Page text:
• Dysfunctional families: While dysfunctional families may, on the surface, appear to be loving and supportive, boundaries and roles might be blurred and lead to issues with attachment, independence, and intimacy.
  • Parental illness: Illness in a parent can result in a feeling of not being able to rely on anyone but oneself, especially when it involves role reversal or the need to “play parent” and care for other siblings at a young age.
  • Neglect: People who experienced neglect as children may find it difficult to trust and rely on others, including intimate partners, as adults.
  • Emotional neglect: Parents who are physically but not emotionally available send the message to children that they (and by extension, others) can’t be relied on.
  • Loss of a parent: People who have lost a parent through death, divorce, or imprisonment may be left with feelings of abandonment and may have a harder time forming romantic attachments as adults. Research has found that a fear of abandonment is associated with mental health problems and later anxiety in romantic relationships.
  • Parental mental illness: Research studies state that parental mental illness, such as narcissistic personality disorder or severe depression, can affect attachment formation in children, which may result in insecure attachment and poor coping strategies in adulthood.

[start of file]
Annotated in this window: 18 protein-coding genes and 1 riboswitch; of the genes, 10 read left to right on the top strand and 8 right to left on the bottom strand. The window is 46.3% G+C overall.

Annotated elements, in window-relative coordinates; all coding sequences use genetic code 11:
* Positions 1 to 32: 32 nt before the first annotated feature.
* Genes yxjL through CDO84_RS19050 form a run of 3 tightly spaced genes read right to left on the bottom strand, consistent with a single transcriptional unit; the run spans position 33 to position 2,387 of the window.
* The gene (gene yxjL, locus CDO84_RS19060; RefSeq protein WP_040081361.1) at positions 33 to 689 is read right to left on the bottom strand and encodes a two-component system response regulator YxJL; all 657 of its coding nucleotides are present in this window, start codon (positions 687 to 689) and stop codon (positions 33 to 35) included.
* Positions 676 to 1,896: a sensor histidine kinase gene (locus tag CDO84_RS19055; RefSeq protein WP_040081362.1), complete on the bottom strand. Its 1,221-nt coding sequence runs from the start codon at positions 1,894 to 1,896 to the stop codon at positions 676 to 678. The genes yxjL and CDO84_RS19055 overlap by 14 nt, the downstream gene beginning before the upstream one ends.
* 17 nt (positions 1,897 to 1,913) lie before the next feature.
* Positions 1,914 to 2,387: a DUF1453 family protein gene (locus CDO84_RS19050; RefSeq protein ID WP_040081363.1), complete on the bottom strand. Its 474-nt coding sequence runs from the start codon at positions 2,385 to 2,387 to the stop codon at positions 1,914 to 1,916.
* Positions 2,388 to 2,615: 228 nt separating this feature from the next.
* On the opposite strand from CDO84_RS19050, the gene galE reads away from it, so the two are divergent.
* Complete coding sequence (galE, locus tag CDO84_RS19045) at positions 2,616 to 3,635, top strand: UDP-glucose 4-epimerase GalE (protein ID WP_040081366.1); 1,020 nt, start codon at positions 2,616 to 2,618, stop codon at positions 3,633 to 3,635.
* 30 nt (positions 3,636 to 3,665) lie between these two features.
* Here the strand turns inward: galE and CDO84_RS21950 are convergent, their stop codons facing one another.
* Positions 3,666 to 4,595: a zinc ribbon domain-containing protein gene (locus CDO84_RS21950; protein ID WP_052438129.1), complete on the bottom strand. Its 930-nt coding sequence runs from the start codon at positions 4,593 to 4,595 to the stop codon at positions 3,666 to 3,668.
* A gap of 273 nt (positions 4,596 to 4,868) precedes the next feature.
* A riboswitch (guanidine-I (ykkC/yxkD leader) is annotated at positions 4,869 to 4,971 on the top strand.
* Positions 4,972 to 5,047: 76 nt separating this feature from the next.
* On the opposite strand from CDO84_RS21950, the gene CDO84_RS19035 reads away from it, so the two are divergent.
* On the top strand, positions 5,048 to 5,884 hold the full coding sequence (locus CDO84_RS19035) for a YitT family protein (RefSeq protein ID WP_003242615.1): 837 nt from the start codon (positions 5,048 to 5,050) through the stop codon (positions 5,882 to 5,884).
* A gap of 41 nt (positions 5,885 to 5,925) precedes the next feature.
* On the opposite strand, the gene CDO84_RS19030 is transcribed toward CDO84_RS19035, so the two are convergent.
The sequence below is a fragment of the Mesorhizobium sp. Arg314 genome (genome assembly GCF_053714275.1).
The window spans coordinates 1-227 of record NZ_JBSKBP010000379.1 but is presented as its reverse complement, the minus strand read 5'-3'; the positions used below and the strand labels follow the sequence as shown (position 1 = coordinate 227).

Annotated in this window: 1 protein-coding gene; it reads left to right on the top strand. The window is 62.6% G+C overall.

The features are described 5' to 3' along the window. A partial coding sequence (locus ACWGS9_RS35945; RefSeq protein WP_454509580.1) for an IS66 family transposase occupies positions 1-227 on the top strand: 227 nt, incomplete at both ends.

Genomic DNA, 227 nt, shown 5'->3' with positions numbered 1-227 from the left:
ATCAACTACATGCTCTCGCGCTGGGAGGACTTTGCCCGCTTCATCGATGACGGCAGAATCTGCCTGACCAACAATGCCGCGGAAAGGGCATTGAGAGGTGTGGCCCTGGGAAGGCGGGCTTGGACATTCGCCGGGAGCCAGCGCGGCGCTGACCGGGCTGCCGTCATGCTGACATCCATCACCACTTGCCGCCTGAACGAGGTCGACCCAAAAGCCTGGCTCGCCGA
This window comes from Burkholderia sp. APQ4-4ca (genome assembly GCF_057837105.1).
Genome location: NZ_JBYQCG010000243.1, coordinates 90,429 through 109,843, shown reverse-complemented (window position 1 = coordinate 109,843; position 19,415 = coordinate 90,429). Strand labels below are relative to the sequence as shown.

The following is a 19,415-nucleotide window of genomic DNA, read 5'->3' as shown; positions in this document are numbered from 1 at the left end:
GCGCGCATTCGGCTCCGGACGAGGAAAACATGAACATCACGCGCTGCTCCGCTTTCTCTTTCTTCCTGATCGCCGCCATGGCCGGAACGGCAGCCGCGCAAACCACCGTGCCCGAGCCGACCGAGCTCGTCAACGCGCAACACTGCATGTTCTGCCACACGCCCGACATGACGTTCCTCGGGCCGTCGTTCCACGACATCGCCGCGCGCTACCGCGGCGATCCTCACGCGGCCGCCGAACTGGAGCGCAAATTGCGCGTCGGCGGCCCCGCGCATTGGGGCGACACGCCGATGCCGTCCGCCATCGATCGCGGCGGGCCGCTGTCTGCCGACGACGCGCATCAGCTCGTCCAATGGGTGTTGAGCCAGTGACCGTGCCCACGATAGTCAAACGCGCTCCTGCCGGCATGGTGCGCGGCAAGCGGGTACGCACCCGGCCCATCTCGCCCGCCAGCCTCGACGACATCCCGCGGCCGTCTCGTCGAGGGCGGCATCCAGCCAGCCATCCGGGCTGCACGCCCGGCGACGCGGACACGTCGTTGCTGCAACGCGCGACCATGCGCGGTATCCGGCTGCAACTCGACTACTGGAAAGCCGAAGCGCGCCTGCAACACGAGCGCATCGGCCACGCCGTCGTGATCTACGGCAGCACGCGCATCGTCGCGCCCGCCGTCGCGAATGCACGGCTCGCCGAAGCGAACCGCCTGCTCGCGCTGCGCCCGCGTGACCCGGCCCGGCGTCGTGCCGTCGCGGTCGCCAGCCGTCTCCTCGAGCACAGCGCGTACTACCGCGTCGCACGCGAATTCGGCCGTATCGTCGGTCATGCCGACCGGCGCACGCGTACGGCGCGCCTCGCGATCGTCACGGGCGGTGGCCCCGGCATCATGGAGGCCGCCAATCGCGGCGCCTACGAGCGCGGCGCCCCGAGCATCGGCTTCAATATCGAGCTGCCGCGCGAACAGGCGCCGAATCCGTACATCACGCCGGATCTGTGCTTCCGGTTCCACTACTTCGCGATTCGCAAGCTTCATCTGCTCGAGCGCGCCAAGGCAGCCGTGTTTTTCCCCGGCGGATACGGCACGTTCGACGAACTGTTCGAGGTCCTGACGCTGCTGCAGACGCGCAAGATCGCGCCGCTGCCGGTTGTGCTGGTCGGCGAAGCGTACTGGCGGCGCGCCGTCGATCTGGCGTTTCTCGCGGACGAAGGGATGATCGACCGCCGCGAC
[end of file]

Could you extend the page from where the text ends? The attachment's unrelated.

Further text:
• Parental substance use: Substance use issues can make it difficult for parents to provide consistent care, which can interfere with the formation of attachments.
  • Physical or sexual abuse: Abuse in childhood can make it difficult to form both emotional and sexual intimacy as an adult.
  • Verbal abuse: Children who are emotionally or mentally abused may grow into adults who fear being ridiculed or verbally abused if they share anything with others, which can lead to an inability to share and be vulnerable in relationships with other people. (Intimacy Institute)

The fear of intimacy is most common in those folks who are taught to never trust anyone, those with a history of depression, and those who have experienced any form of rape. Traumatic experiences and interactions within relationships or partnerships outside of the immediate family can also contribute to intimacy avoidance.

If you are struggling with the fear of intimacy, plan a discussion with your medical care team or therapist to dive into the depths of finding out the reasons why this is, and how you can work to control this fear, learn to live with it, and reclaim your life.

Look for Part Two in our “The Fear of Intimacy” series titled, “The Fear of Intimacy: Signs and Manifestations: Part Two.” And Part Three titled, “The Fear of Intimacy: Diagnosis, Treatment & Management.

Resources Used:

Reclaiming Intimacy


Intimacy Institute